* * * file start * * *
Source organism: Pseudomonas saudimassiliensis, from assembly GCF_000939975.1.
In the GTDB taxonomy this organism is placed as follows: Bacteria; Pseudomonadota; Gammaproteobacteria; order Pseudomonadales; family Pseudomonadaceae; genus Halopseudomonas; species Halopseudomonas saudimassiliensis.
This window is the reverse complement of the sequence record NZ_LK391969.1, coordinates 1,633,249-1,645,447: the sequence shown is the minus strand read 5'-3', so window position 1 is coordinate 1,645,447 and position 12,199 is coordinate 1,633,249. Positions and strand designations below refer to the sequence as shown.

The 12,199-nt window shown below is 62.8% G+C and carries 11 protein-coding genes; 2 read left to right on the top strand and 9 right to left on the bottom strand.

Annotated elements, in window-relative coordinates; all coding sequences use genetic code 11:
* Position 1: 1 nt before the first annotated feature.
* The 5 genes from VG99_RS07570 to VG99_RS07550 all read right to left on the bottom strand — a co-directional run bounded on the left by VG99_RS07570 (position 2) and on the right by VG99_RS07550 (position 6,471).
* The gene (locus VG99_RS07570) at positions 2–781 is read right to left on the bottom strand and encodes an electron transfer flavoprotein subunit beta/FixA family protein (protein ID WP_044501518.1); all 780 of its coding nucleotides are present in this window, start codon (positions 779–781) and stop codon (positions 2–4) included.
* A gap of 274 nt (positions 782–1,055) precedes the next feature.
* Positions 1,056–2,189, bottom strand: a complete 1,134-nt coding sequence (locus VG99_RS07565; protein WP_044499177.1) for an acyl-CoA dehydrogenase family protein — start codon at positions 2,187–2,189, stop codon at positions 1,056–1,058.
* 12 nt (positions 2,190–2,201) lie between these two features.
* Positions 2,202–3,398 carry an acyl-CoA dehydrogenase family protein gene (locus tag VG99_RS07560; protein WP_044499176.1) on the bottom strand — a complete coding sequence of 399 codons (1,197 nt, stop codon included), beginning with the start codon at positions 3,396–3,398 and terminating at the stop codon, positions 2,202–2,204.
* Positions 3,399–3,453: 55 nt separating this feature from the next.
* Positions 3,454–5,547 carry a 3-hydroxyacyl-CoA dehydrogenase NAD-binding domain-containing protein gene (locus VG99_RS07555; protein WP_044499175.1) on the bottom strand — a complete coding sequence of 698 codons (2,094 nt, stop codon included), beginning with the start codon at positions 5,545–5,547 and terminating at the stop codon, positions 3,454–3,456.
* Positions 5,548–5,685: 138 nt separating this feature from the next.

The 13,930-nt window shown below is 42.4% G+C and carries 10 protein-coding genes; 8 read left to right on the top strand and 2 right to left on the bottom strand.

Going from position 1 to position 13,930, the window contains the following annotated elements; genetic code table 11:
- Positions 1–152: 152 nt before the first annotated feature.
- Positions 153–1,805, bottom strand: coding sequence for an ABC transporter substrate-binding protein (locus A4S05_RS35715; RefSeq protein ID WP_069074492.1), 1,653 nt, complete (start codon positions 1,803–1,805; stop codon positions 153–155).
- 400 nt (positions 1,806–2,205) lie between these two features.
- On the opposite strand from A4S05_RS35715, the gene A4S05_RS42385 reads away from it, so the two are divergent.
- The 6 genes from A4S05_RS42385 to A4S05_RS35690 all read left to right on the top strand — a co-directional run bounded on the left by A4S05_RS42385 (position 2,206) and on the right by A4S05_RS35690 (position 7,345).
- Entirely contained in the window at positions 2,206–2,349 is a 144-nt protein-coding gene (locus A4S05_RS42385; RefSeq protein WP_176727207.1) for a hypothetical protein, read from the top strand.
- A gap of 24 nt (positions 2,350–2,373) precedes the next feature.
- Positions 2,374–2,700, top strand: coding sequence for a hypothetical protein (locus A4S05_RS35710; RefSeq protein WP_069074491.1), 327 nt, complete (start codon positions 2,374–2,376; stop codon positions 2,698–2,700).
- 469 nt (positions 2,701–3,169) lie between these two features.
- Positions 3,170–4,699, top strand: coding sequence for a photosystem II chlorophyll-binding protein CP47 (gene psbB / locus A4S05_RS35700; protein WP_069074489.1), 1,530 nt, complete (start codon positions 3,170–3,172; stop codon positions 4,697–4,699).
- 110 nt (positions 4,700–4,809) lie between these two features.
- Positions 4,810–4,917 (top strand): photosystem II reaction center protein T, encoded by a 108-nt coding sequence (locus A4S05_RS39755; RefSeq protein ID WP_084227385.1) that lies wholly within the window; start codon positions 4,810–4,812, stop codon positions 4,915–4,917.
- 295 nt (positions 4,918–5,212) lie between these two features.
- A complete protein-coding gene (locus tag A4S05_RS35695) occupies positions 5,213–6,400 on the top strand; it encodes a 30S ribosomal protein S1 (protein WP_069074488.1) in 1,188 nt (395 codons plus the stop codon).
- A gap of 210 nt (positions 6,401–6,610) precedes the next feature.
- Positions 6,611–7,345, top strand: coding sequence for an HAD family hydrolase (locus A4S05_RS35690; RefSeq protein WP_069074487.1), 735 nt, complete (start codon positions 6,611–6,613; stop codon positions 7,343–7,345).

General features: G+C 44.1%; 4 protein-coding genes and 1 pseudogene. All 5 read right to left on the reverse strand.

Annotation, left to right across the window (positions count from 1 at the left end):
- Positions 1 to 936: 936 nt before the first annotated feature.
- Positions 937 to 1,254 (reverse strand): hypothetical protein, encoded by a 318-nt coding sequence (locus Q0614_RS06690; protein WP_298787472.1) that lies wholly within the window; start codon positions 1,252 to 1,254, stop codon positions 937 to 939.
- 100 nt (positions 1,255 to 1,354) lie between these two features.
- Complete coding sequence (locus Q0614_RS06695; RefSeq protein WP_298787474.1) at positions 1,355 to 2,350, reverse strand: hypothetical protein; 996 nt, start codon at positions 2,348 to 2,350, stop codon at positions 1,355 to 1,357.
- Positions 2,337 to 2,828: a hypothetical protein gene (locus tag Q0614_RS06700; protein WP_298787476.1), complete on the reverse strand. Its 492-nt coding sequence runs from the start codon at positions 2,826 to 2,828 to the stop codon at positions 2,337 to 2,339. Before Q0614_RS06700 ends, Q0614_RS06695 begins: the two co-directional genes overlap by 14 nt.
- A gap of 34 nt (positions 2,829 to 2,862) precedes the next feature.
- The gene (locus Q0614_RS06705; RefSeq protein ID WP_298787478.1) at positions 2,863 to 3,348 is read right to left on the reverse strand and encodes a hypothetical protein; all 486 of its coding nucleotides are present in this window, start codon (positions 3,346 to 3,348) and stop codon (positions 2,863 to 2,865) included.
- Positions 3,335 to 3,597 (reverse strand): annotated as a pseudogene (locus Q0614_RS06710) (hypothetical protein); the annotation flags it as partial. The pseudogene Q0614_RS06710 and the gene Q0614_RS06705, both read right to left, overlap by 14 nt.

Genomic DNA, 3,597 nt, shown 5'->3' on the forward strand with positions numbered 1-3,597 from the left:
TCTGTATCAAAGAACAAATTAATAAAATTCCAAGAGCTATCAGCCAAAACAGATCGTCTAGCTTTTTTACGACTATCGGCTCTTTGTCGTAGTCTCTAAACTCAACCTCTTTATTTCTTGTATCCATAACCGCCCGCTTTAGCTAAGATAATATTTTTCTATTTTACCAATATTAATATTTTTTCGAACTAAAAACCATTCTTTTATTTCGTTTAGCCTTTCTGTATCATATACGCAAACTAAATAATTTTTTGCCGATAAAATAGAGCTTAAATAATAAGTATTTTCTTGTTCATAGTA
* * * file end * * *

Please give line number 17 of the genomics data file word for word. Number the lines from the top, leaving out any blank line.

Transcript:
Going from position 1 to position 13,930, the window contains the following annotated elements; genetic code table 11: